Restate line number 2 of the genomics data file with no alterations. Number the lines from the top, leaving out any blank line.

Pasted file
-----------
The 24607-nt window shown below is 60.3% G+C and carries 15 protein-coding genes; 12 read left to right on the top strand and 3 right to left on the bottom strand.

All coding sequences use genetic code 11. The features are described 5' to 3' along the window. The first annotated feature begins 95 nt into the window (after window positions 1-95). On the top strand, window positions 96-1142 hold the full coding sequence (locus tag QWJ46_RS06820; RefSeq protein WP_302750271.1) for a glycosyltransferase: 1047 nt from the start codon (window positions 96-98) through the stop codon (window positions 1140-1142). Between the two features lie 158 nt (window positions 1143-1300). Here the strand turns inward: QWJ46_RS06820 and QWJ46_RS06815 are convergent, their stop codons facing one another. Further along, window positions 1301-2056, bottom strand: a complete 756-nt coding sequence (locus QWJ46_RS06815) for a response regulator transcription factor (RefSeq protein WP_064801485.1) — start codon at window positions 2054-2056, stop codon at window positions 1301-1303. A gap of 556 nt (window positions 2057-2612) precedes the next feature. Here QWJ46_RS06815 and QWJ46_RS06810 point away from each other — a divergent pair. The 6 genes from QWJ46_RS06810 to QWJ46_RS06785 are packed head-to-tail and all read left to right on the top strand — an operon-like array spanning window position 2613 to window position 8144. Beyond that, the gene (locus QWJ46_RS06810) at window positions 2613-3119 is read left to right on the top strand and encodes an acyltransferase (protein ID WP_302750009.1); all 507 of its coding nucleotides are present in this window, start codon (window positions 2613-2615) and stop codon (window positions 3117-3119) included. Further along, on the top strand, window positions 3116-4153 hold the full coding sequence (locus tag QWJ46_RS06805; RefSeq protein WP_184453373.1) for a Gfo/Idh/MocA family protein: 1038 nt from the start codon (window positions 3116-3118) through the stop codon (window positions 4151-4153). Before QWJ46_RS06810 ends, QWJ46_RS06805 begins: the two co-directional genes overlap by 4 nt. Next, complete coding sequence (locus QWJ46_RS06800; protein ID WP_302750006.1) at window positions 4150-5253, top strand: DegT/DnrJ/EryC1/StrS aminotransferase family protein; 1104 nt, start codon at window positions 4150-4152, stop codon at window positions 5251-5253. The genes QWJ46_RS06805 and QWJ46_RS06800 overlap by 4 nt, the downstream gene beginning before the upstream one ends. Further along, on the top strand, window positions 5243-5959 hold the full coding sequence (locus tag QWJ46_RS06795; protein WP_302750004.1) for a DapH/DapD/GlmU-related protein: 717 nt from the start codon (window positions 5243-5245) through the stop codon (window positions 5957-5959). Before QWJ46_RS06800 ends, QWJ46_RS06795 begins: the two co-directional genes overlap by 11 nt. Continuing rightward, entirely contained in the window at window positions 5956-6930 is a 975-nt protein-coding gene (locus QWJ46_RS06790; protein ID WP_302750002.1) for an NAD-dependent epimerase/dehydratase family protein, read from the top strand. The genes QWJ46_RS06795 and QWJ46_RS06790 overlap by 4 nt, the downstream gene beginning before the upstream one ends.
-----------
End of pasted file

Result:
All coding sequences use genetic code 11. The features are described 5' to 3' along the window. The first annotated feature begins 95 nt into the window (after window positions 1-95). On the top strand, window positions 96-1142 hold the full coding sequence (locus tag QWJ46_RS06820; RefSeq protein WP_302750271.1) for a glycosyltransferase: 1047 nt from the start codon (window positions 96-98) through the stop codon (window positions 1140-1142). Between the two features lie 158 nt (window positions 1143-1300). Here the strand turns inward: QWJ46_RS06820 and QWJ46_RS06815 are convergent, their stop codons facing one another. Further along, window positions 1301-2056, bottom strand: a complete 756-nt coding sequence (locus QWJ46_RS06815) for a response regulator transcription factor (RefSeq protein WP_064801485.1) — start codon at window positions 2054-2056, stop codon at window positions 1301-1303. A gap of 556 nt (window positions 2057-2612) precedes the next feature. Here QWJ46_RS06815 and QWJ46_RS06810 point away from each other — a divergent pair. The 6 genes from QWJ46_RS06810 to QWJ46_RS06785 are packed head-to-tail and all read left to right on the top strand — an operon-like array spanning window position 2613 to window position 8144. Beyond that, the gene (locus QWJ46_RS06810) at window positions 2613-3119 is read left to right on the top strand and encodes an acyltransferase (protein ID WP_302750009.1); all 507 of its coding nucleotides are present in this window, start codon (window positions 2613-2615) and stop codon (window positions 3117-3119) included. Further along, on the top strand, window positions 3116-4153 hold the full coding sequence (locus tag QWJ46_RS06805; RefSeq protein WP_184453373.1) for a Gfo/Idh/MocA family protein: 1038 nt from the start codon (window positions 3116-3118) through the stop codon (window positions 4151-4153). Before QWJ46_RS06810 ends, QWJ46_RS06805 begins: the two co-directional genes overlap by 4 nt. Next, complete coding sequence (locus QWJ46_RS06800; protein ID WP_302750006.1) at window positions 4150-5253, top strand: DegT/DnrJ/EryC1/StrS aminotransferase family protein; 1104 nt, start codon at window positions 4150-4152, stop codon at window positions 5251-5253. The genes QWJ46_RS06805 and QWJ46_RS06800 overlap by 4 nt, the downstream gene beginning before the upstream one ends. Further along, on the top strand, window positions 5243-5959 hold the full coding sequence (locus tag QWJ46_RS06795; protein WP_302750004.1) for a DapH/DapD/GlmU-related protein: 717 nt from the start codon (window positions 5243-5245) through the stop codon (window positions 5957-5959). Before QWJ46_RS06800 ends, QWJ46_RS06795 begins: the two co-directional genes overlap by 11 nt. Continuing rightward, entirely contained in the window at window positions 5956-6930 is a 975-nt protein-coding gene (locus QWJ46_RS06790; protein ID WP_302750002.1) for an NAD-dependent epimerase/dehydratase family protein, read from the top strand. The genes QWJ46_RS06795 and QWJ46_RS06790 overlap by 4 nt, the downstream gene beginning before the upstream one ends.